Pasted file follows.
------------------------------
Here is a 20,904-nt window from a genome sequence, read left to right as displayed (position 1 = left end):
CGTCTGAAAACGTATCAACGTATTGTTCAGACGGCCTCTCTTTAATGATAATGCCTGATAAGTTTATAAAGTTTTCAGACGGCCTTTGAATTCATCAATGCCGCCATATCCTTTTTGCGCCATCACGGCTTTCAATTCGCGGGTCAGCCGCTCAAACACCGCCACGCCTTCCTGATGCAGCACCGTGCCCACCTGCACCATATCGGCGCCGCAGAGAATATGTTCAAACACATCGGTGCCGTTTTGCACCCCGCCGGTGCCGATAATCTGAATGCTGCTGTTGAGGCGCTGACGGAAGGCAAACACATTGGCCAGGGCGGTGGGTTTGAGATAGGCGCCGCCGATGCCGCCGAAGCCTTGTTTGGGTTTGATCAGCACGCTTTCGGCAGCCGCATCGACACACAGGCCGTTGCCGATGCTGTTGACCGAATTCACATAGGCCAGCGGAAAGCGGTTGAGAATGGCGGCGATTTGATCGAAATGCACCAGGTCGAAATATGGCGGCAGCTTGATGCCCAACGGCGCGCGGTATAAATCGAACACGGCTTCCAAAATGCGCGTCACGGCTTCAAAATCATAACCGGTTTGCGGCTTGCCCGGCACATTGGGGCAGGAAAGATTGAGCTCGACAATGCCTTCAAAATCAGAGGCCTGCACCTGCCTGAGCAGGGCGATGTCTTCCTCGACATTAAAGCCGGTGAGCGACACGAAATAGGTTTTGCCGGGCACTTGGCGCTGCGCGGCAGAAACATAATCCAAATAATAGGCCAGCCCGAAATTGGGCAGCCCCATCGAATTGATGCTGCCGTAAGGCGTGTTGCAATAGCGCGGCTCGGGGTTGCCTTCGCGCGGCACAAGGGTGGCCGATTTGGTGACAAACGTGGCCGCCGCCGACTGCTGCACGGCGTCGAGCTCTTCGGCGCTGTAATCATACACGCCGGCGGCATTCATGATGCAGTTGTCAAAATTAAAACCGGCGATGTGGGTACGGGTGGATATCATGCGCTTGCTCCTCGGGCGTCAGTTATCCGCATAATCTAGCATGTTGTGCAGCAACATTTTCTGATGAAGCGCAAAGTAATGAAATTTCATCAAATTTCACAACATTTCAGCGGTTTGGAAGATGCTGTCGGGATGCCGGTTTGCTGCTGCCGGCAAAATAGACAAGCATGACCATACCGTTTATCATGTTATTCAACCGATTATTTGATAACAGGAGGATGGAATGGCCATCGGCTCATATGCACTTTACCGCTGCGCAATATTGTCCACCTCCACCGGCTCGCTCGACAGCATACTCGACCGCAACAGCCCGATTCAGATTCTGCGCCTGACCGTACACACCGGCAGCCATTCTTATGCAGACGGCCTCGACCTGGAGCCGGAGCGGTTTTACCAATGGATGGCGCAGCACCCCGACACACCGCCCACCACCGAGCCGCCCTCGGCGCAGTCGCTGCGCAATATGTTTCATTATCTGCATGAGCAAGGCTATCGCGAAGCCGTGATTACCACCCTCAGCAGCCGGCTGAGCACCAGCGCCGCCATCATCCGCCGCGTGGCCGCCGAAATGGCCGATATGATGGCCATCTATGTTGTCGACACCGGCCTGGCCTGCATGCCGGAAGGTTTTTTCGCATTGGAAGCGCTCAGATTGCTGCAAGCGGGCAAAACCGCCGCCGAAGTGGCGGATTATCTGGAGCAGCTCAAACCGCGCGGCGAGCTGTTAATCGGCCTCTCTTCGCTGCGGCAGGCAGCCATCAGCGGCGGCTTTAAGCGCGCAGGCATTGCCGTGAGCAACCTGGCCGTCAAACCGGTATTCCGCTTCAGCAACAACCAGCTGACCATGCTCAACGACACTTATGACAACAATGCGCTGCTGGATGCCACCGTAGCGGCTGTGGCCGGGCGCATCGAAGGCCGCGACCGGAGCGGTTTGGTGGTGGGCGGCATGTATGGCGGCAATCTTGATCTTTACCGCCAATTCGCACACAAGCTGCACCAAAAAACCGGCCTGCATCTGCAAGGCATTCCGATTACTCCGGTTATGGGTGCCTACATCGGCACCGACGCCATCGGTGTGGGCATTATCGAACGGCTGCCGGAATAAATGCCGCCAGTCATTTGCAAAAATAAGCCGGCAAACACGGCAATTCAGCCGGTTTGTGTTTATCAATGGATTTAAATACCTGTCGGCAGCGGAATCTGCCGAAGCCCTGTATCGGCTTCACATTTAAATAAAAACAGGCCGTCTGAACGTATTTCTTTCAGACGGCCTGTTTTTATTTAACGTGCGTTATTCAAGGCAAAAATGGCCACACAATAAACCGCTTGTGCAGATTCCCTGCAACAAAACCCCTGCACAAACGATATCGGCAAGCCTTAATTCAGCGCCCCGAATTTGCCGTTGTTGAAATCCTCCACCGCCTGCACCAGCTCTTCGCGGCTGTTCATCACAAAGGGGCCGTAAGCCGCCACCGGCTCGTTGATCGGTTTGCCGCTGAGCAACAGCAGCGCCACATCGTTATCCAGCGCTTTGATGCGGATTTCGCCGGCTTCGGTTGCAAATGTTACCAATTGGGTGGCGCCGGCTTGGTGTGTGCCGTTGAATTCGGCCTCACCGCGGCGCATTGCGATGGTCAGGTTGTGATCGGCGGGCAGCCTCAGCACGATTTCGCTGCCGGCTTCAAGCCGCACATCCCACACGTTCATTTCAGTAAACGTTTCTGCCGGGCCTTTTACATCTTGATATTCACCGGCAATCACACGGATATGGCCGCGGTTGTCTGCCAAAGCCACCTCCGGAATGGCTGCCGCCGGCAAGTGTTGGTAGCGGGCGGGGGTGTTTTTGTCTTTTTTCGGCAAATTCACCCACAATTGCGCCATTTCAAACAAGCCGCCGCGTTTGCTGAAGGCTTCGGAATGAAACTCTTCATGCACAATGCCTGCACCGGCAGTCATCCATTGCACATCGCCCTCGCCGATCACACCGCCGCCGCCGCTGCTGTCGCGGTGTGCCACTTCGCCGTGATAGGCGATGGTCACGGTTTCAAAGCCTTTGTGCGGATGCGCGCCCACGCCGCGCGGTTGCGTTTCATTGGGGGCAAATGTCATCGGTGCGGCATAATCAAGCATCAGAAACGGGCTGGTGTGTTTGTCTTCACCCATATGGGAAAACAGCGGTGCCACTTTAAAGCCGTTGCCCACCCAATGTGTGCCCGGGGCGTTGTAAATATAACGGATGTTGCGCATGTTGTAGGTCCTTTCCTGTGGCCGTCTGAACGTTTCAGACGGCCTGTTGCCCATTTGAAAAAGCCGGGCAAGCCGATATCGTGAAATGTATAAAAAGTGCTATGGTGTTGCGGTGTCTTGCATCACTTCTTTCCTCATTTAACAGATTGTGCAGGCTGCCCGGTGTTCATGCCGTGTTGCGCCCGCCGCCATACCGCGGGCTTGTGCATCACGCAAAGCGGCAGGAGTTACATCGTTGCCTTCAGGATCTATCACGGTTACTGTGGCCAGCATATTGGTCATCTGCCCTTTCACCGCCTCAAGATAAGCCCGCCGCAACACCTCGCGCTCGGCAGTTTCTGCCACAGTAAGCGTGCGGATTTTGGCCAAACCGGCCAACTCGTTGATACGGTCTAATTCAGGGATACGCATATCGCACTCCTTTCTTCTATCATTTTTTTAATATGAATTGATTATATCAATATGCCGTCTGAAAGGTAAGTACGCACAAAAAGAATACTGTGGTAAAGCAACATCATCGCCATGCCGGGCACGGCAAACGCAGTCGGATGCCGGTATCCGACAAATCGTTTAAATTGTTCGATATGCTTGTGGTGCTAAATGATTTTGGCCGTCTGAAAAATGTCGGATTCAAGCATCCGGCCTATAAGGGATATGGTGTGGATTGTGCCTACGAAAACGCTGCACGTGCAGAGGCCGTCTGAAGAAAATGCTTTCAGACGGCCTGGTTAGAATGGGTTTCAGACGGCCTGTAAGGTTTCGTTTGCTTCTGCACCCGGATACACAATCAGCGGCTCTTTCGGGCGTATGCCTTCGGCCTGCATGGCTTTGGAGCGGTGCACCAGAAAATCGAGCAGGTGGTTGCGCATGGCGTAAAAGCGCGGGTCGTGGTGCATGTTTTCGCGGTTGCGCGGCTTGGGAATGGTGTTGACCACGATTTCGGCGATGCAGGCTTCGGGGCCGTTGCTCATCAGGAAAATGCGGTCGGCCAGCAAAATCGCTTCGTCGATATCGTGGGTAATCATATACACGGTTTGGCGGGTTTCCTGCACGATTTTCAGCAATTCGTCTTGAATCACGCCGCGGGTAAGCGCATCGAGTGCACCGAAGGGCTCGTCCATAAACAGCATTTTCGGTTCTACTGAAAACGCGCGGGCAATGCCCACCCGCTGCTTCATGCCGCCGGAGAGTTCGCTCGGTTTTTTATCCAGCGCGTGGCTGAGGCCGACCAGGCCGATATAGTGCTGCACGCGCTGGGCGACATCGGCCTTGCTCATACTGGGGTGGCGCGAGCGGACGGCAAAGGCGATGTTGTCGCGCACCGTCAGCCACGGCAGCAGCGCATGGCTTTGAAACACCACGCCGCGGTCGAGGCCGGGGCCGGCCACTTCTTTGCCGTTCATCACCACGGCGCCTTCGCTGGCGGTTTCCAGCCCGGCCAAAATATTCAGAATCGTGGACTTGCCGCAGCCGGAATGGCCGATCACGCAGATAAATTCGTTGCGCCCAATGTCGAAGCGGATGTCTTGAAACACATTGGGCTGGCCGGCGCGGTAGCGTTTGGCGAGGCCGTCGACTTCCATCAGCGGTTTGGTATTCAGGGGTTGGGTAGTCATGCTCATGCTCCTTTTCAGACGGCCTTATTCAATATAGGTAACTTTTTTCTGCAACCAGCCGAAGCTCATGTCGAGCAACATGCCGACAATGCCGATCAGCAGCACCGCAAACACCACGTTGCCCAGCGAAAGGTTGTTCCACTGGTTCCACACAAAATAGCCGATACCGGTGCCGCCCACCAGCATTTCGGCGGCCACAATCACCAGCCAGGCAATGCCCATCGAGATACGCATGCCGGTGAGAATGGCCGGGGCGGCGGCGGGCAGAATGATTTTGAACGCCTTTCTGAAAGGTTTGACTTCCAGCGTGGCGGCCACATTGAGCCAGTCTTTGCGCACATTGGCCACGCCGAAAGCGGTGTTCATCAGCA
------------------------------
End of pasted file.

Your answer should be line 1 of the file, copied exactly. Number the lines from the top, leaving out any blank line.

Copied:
Here is a 20,904-nt window from a genome sequence, read left to right as displayed (position 1 = left end):